He worked with the Federal Ministry of Justice for slightly over two years and transferred his services to the Nigerian Law School, Victoria Island, Lagos, as a Lecturer in 1984, teaching Constitutional Law. At a point, after lecturing at the Nigerian Law School, for about nine years, he said he could beat his chest that about 50 per cent of Nigerian lawyers had passed through him. A researcher at heart, he later transferred his services to Nigerian Institute of Advanced Legal Studies (NIALS), working very briefly here before crossing over to the Shell Petroleum Development Company (SPDC) in 1994.

However, the pull of the academia made him to emigrate to the United States in 1995 to pursue more academic fulfillment. Between 1995 and the year 2000, he was with the University of Georgia School of Law, picking another Master of Laws degree in the process. At the University of Georgia, he was a member of the prestigious Phi Beta Delta Society and the Speakers’ Bureau.

Two things that had tremendous influence on him were his NYSC work with the Legal Aid Council in Calabar and his experience as a Litigation Counsel with the Federal Ministry of Justice. These exposed him to the extent to which people suffer as a result of inability to hire legal services. He observed that even in the US, the story was no less different, which made him to join the New York State Coalition of Concerned Legal Professionals where he functioned for six years from 2003 as a Volunteer Advocate, assisting needy members of the community in obtaining free legal services.

A legal practitioner to the bone marrow, it is on record that he worked as Compliance Officer with the Marcus Garvey Nursing Home in the Greater New York City Area, where he established and managed the implementation of the facility’s Compliance Programme, with special emphasis on medicare/Medicaid compliance, operational issues involving compliance with state and federal regulatory and accreditation standards, and non-profit healthcare laws and regulations. In 2005, he also joined the Volunteers of America in the Greater New York City Area as Associate Programme Director.

The Volunteers of America, where he served for 10 years till December 2015, is a faith-based human services organization dedicated to helping needy individuals and families create positive and lasting change through social service programmes that support and empower them to live safe, healthy and productive lives. Then in 2014, Thomas Adeoye Olugbemiga Fawole, popularly known as Emperor (Empee) by his schoolmates and friends right from Igbobi College, founded and incorporated the Empire Housing Solutions, LLC, a real estate investment organization providing innovative win-win solutions to various real estate issues. Until he took his last breath, he was the Managing Partner of Empire Solutions.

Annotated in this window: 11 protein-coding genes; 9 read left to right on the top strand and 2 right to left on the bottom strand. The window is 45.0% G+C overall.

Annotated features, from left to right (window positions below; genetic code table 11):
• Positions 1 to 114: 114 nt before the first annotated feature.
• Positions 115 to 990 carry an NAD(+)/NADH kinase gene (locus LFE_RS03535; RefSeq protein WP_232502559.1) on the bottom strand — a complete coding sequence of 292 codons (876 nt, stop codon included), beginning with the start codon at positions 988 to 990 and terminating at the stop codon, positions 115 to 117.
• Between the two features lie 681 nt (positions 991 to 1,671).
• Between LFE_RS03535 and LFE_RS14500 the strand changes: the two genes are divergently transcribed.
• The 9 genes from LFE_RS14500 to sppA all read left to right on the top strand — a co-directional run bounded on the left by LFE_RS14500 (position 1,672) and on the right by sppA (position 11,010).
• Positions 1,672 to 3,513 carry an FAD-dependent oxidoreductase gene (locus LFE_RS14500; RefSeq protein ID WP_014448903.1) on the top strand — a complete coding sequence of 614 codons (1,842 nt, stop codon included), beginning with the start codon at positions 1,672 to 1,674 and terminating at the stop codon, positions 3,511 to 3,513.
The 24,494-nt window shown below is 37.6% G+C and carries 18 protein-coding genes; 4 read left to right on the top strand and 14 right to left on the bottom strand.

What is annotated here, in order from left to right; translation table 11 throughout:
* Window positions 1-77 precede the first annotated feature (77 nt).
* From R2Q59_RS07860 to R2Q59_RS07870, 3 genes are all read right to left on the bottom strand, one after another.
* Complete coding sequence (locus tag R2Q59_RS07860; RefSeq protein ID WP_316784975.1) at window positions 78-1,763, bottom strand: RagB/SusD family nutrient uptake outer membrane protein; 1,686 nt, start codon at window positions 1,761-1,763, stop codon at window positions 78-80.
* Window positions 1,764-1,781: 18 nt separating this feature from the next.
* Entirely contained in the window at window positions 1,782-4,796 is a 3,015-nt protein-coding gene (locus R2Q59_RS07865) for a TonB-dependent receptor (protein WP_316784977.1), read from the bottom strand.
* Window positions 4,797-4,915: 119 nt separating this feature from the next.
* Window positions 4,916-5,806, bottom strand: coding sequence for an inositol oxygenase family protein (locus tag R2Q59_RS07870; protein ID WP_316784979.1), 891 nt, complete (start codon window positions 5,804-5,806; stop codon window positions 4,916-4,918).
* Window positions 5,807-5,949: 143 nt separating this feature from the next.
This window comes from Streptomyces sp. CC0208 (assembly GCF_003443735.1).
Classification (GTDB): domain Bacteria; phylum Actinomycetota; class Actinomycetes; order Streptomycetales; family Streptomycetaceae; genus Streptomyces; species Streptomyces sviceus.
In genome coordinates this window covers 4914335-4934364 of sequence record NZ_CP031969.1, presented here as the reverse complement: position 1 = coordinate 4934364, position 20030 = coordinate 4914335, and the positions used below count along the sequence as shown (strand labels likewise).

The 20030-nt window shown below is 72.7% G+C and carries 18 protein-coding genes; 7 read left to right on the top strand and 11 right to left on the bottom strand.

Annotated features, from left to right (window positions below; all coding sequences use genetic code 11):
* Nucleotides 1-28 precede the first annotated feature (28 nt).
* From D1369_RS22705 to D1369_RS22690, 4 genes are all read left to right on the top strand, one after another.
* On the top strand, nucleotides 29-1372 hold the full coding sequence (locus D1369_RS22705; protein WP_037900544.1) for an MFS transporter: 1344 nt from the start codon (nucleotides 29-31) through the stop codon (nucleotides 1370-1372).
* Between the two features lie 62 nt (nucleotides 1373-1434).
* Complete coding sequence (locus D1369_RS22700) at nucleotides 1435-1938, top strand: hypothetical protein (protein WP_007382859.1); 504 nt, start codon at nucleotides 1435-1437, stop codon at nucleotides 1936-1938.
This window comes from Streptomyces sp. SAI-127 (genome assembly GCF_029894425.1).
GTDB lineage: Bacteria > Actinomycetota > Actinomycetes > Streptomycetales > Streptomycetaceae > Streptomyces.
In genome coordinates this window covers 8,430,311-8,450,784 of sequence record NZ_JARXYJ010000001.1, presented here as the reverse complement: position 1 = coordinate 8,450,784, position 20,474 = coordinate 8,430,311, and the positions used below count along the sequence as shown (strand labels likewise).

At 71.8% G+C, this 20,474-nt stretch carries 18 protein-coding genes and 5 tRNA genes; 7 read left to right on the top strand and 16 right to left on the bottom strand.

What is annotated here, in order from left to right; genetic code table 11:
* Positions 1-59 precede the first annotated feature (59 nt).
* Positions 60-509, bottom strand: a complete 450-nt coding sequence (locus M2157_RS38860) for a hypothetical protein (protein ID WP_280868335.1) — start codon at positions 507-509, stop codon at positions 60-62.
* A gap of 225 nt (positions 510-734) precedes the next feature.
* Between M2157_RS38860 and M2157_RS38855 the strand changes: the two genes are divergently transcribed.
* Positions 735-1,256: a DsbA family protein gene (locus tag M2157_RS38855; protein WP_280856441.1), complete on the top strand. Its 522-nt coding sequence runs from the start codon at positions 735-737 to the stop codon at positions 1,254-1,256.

He was known as a compassionate real estate investor and wholesaler, legal and healthcare compliance professional. Clients described him as a very intelligent and affable Client and Social Service Professional with passion to assist people in need. All through this, as he flew the flag of the family, he held his head high and the family was ever so proud of him.

Even after emigrating to the United States, he remained ever so allergic to bad manners. He was incurably humble, unassuming and would never hurt a fly. It is often said that if a man does not drink or smoke, he must womanise but he never did any of these, remaining ever sober without any record of rascality.

Thomas Adeoye Olugbenga Fawole was transparently honest, blunt, fair but firm. To many, he was a mentor and inspiration and would be missed by all. He is survived by his wife, Olufunke, and three children: Funlola, Detola and Seun, who are all doing well, to the glory of God. He also left behind a son-in-law and two grandchildren.